A Routine Stop

A Routine Stop

My husband and I went away for a long weekend, so our two-year old got to spend four nights at his grandparents’ house. We sent him off with an instruction manual that outlined his daily schedule and routine. I understand that being in a different house, with different people, things cannot be exactly the same, but I still expected his schedule and routines to be followed the best that they could.

I know that the instruction manual may have been a bit controlling of me, but I worked hard at getting my son on a schedule that works for both of us, and I know how difficult he can be if he doesn’t get enough sleep.

The Routine Aftermath

Long story short, when he came home he was a wild man. It seemed as if he hadn’t heard the word “no” all week. He was difficult when we tried to go about our regular day, and he had issues going to and staying asleep at night. Needless to say, the next few days were a re-training boot camp. We had to go through sleep training again. We had to engrave “please” and “thank you” back into his brain. And we spent time relearning the rules and boundaries of the house. It was a lot of work, again, but eventually we got back to normal.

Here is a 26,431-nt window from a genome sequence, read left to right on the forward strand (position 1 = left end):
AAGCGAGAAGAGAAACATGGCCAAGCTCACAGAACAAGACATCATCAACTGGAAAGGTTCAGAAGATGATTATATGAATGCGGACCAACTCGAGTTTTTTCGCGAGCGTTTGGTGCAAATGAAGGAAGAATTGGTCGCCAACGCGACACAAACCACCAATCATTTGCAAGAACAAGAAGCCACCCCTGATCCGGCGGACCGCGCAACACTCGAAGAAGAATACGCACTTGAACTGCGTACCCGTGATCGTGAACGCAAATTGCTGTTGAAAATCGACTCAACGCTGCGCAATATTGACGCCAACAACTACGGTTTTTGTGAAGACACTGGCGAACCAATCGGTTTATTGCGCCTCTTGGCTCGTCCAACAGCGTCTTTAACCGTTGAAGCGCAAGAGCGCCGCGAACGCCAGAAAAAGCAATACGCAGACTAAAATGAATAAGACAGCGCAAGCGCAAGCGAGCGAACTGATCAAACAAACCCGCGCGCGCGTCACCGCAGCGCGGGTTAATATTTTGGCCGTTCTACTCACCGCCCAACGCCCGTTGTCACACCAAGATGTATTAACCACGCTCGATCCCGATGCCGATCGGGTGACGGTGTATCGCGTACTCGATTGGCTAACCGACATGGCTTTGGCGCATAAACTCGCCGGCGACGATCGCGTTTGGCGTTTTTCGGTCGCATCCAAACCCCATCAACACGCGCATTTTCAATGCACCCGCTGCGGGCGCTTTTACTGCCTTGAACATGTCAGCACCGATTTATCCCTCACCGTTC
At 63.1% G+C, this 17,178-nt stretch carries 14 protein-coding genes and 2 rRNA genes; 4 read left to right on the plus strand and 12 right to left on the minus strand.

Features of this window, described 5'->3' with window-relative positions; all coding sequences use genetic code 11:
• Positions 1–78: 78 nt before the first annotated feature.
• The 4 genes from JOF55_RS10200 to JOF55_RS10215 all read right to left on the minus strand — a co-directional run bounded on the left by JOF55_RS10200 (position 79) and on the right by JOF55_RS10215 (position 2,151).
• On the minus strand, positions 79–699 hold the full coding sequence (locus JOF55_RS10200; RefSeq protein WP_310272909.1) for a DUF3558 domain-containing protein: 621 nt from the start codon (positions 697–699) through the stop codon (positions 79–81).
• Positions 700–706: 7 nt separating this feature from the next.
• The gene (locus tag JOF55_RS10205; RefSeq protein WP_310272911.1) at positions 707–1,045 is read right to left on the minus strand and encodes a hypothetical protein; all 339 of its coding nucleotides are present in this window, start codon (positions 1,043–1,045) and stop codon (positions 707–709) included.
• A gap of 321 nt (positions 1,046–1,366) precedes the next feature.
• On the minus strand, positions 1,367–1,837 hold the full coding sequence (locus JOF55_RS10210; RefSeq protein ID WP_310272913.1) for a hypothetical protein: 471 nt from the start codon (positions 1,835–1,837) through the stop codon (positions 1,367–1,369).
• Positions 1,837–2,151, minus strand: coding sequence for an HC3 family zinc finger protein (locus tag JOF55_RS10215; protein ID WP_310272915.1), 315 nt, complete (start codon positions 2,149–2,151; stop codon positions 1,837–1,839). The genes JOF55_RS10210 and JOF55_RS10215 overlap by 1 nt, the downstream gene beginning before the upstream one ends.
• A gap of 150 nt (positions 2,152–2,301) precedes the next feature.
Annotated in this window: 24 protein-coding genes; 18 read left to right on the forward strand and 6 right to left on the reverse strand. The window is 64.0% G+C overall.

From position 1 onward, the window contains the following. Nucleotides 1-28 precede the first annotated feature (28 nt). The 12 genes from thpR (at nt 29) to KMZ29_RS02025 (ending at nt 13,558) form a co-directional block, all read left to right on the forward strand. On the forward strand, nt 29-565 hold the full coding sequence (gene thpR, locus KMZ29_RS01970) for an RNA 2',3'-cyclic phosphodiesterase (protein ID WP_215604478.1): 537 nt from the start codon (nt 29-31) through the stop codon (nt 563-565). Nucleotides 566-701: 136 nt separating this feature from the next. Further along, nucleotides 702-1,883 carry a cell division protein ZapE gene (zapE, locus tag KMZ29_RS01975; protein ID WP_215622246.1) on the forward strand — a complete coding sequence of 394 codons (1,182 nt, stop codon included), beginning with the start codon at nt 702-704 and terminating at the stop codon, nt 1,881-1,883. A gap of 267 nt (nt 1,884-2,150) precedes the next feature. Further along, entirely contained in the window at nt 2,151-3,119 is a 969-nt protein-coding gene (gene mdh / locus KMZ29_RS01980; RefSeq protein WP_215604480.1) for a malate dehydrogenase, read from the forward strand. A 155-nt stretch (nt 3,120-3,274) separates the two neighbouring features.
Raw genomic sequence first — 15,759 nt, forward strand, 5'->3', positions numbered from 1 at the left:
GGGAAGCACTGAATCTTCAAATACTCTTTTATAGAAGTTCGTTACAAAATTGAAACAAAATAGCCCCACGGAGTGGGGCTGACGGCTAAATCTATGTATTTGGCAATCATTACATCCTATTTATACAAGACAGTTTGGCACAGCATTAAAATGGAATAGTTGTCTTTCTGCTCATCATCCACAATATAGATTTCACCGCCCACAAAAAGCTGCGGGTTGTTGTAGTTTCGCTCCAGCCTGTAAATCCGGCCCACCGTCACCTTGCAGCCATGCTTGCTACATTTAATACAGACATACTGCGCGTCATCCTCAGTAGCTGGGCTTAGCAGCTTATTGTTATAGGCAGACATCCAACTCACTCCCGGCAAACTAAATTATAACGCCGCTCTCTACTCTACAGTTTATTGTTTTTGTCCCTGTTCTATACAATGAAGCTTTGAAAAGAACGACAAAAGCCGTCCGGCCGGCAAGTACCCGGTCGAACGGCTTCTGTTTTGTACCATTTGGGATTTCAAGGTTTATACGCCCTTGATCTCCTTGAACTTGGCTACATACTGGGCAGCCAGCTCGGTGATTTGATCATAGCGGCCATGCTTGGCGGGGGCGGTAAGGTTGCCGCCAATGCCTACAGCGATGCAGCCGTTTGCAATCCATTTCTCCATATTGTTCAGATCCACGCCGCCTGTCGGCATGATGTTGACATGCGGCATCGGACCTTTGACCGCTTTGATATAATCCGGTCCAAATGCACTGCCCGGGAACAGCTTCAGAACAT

The Takeaway

Sometimes life gets in the way, and schedules and routines need to be shifted a bit. However, they are of the upmost importance in a child’s life! Children crave routine because it creates a safe environment. Routines allow them to know what to expect and when to expect it. Rules and boundaries add to that safe environment by allowing a child to know how to behave, and how they can expect others to behave around them. But after all your schedules, routines, rules and boundaries are set, they must be consistently followed; otherwise, the just don’t work.


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